It wasn’t that long ago that 2nd Avenue N. was a pretty desolate place.
Before the street that Big calls home became a street that visitors sought out, it was, save for a few businesses, pretty empty.
But back in the day — like the 2001 day — a small group of people saw what this neighborhood could be.
The founders of Artwalk aren’t the only ones that helped turn this part of downtown around, but they were key players in casting a vision for what our downtown could be, with the arts right at the center. Each year, 10,000 to 15,000 people attend Artwalk, which features more than 100 artists, musicians, and street performers, with plenty of children’s activities along the way.
Big and Artwalk have been connected for years. We designed the logo that they still use, and our president John Montgomery has championed them from the start. So in honor of Artwalk’s 15th year (September 9-10), we sat down with Executive Director Joy Myers for her perspective on how the event and the city have evolved.
Tell us a bit about your perspective of Birmingham in 2001.
My husband Matthew and I moved here in 2000. We got to know a number of people who had helped this area move ahead. Vero Vanblaere had opened Naked Art and there were openings at Space 111, as well as a few longstanding businesses, like Lindsey Office Furnishings. But there were a lot of empty buildings in the Loft District, and everything closed up at night and on weekends.
My husband had moved to Alabama from Manhattan, so he was used to a city feel, but fell in love with the South. We wanted to have more of a city vibe in Birmingham, the feel of having hundreds of people shift past you as you’re going in and out of restaurants.
How did Artwalk begin? How did you get involved?
Artwalk was founded by Vero and Robert Emerick of Operation New Birmingham (which became REV Birmingham). They wanted to get people down here to see these spaces and to showcase local and regional artists. Artwalk has always had that dual mission — to showcase this neighborhood and to give artists an opportunity to connect with the public.
My background was in public relations, and I started as a volunteer. I cut my professional teeth on Artwalk and have hung around ever since.
Tell us about the evolution of Artwalk and how it’s linked with the city’s redevelopment.
We’ve always tried to program Artwalk to have a New Orleans feel, where people could see performance artists in the street and duck into empty spaces to see art and interact with the creators. There was a time where I’d program fire dancers and parades just to get people to walk on 2nd Avenue, to see what it would be like with people here.
About midway through Artwalk’s history, we started running out of inside spaces to host artists. This was a good problem to have, because more businesses were opening up, and more people were moving downtown. So we started using parking lots as well. In recent years, we’ve had to be creative when those spaces are occupied by construction — again, a good problem to have.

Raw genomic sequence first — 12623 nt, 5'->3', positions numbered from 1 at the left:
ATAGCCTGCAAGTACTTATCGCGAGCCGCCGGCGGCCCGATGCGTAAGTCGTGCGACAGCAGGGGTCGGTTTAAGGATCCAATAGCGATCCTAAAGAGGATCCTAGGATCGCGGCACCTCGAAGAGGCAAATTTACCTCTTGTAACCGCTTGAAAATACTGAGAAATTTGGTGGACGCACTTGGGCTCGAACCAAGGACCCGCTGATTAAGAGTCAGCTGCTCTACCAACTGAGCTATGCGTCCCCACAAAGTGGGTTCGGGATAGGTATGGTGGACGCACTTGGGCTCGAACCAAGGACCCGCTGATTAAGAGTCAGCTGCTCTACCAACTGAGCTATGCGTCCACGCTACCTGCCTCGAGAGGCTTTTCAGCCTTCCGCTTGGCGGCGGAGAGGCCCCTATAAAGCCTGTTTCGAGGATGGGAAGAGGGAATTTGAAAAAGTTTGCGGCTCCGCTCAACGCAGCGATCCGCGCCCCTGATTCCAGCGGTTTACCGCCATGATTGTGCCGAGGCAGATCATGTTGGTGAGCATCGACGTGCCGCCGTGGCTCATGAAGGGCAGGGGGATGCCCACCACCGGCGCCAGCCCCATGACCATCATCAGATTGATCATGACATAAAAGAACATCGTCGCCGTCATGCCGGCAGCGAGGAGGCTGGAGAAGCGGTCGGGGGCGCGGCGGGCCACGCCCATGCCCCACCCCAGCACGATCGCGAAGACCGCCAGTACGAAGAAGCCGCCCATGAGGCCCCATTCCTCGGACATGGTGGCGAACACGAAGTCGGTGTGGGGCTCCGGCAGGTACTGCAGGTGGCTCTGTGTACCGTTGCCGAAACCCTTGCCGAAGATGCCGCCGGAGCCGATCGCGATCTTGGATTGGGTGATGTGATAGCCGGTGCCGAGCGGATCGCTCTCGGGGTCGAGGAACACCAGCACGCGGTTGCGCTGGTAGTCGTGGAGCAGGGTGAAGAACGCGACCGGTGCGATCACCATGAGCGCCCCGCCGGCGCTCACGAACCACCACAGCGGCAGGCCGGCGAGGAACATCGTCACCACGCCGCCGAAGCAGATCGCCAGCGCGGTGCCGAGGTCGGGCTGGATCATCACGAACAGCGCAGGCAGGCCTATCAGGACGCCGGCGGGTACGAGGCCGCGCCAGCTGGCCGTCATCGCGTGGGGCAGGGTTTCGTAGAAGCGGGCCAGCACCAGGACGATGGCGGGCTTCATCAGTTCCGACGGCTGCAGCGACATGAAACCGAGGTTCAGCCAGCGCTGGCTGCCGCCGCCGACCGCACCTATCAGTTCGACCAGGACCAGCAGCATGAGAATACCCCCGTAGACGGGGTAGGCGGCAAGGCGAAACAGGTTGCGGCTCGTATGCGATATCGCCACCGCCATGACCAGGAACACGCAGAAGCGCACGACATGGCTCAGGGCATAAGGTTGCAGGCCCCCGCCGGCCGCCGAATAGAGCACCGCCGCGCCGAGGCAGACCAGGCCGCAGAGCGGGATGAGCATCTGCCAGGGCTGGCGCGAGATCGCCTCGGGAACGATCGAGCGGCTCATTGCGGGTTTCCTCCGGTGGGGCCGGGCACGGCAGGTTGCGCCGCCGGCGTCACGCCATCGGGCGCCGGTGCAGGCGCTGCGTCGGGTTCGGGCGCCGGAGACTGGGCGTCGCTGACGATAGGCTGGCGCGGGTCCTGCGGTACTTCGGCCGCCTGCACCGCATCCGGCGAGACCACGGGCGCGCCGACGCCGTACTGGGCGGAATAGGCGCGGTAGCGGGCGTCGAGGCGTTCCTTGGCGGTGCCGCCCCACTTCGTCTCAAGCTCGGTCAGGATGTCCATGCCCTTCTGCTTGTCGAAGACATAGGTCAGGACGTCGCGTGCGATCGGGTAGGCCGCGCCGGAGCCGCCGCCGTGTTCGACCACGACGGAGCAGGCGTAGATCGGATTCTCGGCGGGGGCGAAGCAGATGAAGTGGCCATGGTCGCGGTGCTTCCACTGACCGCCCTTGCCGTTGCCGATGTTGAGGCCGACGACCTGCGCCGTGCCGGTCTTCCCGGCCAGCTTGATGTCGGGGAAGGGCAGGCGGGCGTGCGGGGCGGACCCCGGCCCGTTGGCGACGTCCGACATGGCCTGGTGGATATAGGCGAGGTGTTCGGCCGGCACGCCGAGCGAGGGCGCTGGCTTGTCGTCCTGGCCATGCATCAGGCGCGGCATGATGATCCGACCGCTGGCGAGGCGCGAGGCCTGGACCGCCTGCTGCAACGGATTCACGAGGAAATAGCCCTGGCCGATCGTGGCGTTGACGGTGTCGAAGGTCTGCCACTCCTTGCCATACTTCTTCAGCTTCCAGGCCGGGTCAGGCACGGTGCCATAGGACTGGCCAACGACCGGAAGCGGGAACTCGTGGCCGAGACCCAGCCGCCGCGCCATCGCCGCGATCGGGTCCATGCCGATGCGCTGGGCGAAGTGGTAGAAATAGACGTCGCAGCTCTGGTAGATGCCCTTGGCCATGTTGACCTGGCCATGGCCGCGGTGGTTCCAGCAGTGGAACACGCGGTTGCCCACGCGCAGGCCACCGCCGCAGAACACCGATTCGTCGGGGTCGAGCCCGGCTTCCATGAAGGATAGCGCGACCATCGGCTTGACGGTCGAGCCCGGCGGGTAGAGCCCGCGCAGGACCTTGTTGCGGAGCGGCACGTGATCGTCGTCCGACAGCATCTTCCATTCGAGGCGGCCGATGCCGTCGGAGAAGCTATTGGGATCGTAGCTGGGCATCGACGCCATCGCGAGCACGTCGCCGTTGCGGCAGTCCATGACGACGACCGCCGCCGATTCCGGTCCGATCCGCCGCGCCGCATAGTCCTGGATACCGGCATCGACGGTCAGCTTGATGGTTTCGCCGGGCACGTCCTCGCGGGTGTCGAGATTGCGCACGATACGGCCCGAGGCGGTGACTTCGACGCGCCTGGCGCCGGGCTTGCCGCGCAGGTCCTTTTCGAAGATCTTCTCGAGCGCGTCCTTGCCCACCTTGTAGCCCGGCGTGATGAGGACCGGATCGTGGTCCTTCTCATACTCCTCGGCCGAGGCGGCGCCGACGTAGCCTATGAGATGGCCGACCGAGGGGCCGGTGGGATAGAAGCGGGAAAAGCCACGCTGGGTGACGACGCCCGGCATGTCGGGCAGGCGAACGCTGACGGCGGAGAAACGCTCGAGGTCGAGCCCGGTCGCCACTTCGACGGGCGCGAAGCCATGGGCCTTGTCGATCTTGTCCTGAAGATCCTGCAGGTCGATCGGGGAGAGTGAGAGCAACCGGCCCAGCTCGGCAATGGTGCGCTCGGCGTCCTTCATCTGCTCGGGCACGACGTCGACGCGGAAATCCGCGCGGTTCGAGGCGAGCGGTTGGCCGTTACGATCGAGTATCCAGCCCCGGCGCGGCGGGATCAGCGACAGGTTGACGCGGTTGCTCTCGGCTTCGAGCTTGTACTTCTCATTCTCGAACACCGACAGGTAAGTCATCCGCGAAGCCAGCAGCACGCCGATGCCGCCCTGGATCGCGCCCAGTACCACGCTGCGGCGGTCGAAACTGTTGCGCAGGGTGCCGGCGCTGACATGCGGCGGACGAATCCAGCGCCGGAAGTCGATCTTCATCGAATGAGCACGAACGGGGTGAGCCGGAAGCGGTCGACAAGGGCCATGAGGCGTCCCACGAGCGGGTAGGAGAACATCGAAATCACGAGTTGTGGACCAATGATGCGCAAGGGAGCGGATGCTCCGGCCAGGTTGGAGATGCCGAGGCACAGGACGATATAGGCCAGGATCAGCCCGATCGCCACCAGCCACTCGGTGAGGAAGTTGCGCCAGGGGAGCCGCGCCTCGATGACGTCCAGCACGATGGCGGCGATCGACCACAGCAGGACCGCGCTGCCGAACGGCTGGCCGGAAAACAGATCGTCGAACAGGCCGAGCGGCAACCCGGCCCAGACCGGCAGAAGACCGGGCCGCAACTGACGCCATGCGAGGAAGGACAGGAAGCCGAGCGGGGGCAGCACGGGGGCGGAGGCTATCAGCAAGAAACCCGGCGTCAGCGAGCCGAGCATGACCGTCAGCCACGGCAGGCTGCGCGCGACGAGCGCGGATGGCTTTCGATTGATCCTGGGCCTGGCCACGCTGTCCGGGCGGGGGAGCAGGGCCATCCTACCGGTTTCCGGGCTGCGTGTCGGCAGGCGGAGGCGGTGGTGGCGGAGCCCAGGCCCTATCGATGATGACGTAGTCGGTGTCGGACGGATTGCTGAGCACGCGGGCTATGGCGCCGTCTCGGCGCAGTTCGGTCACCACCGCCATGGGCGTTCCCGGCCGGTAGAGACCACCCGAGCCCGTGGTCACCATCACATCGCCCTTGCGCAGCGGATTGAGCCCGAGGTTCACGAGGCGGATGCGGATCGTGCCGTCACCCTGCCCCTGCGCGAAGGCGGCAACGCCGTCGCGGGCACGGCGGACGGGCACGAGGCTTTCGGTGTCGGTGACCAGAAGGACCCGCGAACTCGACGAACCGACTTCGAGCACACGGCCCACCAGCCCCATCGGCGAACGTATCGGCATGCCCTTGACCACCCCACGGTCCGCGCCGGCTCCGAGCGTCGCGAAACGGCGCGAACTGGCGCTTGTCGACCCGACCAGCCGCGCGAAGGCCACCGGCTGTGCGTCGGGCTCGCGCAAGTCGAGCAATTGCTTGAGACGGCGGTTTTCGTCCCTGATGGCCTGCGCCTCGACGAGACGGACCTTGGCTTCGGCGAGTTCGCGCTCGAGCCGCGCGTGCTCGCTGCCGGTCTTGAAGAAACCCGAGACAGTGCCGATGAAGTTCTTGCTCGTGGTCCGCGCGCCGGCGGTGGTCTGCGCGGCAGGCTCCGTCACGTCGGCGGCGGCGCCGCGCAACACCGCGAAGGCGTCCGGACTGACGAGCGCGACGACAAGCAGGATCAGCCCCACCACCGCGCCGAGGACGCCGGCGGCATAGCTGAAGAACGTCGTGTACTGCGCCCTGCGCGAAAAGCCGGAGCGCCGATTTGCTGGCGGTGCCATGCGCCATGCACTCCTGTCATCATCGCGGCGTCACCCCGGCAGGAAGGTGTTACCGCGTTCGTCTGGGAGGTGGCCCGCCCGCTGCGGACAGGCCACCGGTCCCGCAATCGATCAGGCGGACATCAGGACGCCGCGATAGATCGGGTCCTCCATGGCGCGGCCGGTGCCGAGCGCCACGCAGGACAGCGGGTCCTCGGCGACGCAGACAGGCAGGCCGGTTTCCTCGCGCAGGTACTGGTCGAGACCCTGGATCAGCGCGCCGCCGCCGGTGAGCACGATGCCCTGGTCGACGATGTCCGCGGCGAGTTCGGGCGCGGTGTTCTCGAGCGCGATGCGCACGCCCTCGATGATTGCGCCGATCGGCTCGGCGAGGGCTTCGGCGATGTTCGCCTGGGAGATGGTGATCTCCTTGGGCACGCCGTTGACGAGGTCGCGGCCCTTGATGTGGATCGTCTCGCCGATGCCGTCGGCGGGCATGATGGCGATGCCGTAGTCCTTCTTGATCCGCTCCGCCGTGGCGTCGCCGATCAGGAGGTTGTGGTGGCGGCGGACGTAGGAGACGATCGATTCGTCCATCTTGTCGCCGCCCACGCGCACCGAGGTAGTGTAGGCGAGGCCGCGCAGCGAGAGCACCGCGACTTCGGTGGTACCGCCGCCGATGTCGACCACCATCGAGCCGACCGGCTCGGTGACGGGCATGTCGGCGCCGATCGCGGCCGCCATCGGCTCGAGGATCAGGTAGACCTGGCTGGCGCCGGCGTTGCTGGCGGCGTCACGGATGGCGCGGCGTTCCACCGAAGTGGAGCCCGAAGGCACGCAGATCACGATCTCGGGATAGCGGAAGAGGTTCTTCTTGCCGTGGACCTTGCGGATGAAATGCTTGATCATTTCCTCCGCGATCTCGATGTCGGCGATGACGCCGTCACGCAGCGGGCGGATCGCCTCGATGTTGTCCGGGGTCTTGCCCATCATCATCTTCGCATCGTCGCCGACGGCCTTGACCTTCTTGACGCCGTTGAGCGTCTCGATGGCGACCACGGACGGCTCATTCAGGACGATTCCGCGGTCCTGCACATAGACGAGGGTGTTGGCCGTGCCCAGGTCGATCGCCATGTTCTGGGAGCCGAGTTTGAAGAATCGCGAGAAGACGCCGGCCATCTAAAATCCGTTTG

Fast-forward 15 years and Birmingham is becoming the city that many people envisioned back then because of the work of a lot of people and organizations. Now there are multiple options any given weekend. People come to this neighborhood to eat, to do business, and to live.
What is Artwalk’s role in Birmingham’s artistic community?
Inspired by Vero’s mission at Naked Art, we’ve designed the event to make art accessible to all. We make sure there are venues and spaces to allow our awesome artists to showcase their work. We have people for whom this is their first show — maybe they aren’t young in age, but they are young in their arts career. We also have other artists with a very loyal following and attendees who come year after year to search out new pieces from these artists.
Some of our artists have been showing in the same space for many years, like Paul Cordes Wilm and Chad Moore, who show in the Weld space. I can’t always put people in the same location — businesses open and close and spaces change — but I’m very mindful about where we place everyone.
As Artwalk’s Executive Director, you’ve seen a new generation get involved with championing our city, through Artwalk and other events. Can you speak to that?
I love the young, new talent that is coming up and how they are making things happen. It’s been great to interact with and watch people like Deon Gordon, who volunteered when he started getting involved in our city. He’s still on our board and has gone on to do amazing things for Birmingham and for its young entrepreneurs.
At age 15, what does the future have in store for Artwalk?
People ask, “have you accomplished your mission?” Would you expand to other parts of the city? Our plan is to continue doing what we’ve always done — to host this free event that makes art accessible in this neighborhood, and that brings people from all over for the weekend.
We are a small organization and rely on our volunteers, and we’re purposeful about not being bigger than we are or stretching ourselves too far. We are a neighborhood event with many of our sponsors and volunteers living and working in this area. And we want to keep doing that. We’re not finished.
15 years is definitely a milestone, but the winner I think is Birmingham.